A bionic eye will need to similarly pre-process the image, and then manage to send the correct output to the correct type of fiber.
    On the other hand, the various later stages of the visual pathway in the brain do further processing on the signal (line detection, shape detection, motion detection, etc...), so the brain might manage to make something useful out of the signal even if it isn't optimal at that stage.

    I wonder how functional and useful the resulting perceived image would be for the patient. Well, probably better than nothing, but still...

    • They are interfacing to the retina. With appropriate interfacing, you might be able to keep all that processing capability intact. You'd just need a way to stimulate the photoreceptor cells and nothing else. Like, say, a sufficiently high resolution biocompatible OLED display.* Not much good against neural damage, but great if the fault is in the optical part of the eye. There's no reason it couldn't work, just engineering challenges to overcome.

      * A literal retinal display. May be trademark issues.
    • by jellie (949898)

      From the lab's website, it appears that this wide-angle bionic eye has only 98 electrodes. I believe each electrode can only stimulate one photoreceptor, creating a "phosphene" (which is essentially a single point of light). With 98 electrodes, you can have a grid of up to 98 phosphenes to give a very primitive description of what you see. This research group also has a high-acuity implant with 1024 electrodes for better quality.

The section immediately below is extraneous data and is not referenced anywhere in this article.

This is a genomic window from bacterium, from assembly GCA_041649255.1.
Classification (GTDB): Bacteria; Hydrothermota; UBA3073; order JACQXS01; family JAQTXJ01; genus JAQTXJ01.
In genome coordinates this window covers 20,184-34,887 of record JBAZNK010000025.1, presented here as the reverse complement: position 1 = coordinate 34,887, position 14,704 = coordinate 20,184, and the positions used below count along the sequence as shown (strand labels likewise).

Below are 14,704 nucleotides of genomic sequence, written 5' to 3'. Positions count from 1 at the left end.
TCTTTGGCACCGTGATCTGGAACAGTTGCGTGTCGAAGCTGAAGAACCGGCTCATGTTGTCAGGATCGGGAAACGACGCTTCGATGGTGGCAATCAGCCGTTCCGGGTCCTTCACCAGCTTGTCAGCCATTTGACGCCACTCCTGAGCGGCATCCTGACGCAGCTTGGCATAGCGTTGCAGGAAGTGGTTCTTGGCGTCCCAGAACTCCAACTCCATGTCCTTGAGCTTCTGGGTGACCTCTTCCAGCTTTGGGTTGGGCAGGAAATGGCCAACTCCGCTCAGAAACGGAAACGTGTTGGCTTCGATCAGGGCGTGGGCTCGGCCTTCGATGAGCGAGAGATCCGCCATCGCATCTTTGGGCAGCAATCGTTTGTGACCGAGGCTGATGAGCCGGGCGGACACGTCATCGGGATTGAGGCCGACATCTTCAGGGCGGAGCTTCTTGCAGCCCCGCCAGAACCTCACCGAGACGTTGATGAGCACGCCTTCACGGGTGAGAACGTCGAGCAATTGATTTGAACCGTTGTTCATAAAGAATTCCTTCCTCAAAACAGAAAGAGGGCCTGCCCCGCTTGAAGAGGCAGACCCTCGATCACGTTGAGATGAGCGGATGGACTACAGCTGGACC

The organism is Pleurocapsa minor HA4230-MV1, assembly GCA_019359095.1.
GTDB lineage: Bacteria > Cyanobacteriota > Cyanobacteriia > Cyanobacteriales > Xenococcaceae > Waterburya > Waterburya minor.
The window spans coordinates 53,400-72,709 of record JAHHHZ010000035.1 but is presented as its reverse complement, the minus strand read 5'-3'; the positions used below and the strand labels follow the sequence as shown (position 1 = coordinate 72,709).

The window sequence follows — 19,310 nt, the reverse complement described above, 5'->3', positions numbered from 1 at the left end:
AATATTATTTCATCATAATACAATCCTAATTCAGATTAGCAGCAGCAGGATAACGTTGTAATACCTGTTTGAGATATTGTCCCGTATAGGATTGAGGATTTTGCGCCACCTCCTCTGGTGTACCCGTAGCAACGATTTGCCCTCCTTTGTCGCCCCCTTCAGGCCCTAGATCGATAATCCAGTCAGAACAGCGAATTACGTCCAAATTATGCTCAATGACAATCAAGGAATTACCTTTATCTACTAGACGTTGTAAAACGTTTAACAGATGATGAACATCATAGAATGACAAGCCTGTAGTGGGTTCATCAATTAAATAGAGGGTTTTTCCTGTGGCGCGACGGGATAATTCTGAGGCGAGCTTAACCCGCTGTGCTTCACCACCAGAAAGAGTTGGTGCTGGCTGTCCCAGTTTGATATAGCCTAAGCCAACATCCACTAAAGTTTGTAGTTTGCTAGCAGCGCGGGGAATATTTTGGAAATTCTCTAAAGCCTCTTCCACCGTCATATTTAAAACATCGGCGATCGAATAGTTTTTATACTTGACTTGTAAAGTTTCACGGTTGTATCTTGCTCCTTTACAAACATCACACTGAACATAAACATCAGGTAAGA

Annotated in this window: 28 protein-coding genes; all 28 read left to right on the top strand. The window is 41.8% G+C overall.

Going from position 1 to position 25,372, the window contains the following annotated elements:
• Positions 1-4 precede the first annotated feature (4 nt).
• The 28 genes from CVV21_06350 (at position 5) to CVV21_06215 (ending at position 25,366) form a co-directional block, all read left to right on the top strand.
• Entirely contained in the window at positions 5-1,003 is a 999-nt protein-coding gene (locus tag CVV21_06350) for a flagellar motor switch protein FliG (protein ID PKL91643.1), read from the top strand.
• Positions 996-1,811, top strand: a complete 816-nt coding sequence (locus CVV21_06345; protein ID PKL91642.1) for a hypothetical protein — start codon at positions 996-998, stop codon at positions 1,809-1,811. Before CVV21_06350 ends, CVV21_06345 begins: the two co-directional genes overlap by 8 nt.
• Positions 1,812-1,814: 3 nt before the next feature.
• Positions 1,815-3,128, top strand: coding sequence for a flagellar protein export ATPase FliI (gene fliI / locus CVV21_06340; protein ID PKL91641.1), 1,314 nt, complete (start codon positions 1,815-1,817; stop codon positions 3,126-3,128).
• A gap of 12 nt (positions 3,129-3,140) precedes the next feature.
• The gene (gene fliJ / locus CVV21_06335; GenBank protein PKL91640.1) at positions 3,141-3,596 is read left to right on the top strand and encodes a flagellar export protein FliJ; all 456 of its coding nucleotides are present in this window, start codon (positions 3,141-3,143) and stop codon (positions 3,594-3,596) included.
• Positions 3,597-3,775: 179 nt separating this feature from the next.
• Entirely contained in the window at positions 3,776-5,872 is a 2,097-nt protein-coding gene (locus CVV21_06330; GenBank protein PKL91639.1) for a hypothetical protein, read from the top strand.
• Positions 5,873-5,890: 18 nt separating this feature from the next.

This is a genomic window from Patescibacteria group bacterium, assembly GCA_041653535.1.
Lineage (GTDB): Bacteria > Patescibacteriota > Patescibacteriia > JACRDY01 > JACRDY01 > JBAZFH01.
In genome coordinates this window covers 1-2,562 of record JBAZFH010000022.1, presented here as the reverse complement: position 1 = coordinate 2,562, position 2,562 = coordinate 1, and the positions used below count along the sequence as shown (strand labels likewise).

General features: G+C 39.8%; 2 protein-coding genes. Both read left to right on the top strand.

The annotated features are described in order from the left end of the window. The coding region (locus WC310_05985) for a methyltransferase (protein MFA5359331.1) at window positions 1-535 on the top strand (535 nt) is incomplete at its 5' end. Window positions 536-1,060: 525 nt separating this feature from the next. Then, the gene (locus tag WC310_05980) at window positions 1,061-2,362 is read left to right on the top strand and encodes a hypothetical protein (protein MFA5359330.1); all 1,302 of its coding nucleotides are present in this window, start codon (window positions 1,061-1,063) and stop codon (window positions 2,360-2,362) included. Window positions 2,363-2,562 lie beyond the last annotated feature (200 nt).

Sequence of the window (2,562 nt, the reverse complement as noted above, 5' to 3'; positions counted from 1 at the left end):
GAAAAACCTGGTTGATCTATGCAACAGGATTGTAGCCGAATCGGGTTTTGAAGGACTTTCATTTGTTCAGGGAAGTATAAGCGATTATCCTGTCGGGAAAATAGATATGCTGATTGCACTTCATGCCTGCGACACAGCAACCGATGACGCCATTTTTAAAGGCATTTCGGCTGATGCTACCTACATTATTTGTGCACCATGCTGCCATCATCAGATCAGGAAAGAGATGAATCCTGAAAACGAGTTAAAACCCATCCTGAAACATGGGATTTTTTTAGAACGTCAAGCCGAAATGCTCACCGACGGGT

As to your original comment, I don't know but I imagine that stimulating any br

    • I suspect this is related (at least conceptually, it appears to be a different group): http://www.extremetech.com/extreme/110031-a-bionic-prosthetic-eye-that-speaks-the-language-of-your-brain [extremetech.com]
    • by JustNiz (692889)

      I'm thinking that the project has a large expectation that the brain will also significantly adapt and learn to translate/process the incoming info.

      The brain almost certainly wont be receiving info from the bionic eye thats even close to the same as a functioning eye would send given the same stimulus.

    • by mcgrew (92797) *

      The signal is already processed. Light get detected in the deeper layer of the retina (where the cones and rods lives), transmitted to the upper layer (nerves cells doing this transmission plays the same role as peripheral nerves) and gets processed in the upper layer.

      That's new to me, can you give a citation where I can learn more detail about this? It goes against my own experience, what I learned in a physics class, and whay my retina surgeon said.

      In college I took a physics class concerning light and op

      • That's new to me, can you give a citation where I can learn more detail about this?

        Most of the Neurophysiology books I've read during my medial studies. I'll have to pick up a specific reference.
        Meanwhile Wikipedia isn't that bad [wikipedia.org] and has some explanation of how the signals are processed.

        In college I took a physics class concerning light and optics, and the professor said that seeing isn't a function of the eye, but of the brain. Perhaps it was a matter of his being a physicist and not a biologist.

        It's a good enough approximation for a light & optics course.
        It's just that once you go into the tiny details, you might need to be more precise.
        "seeing isn't a function of the eye, but of the brain."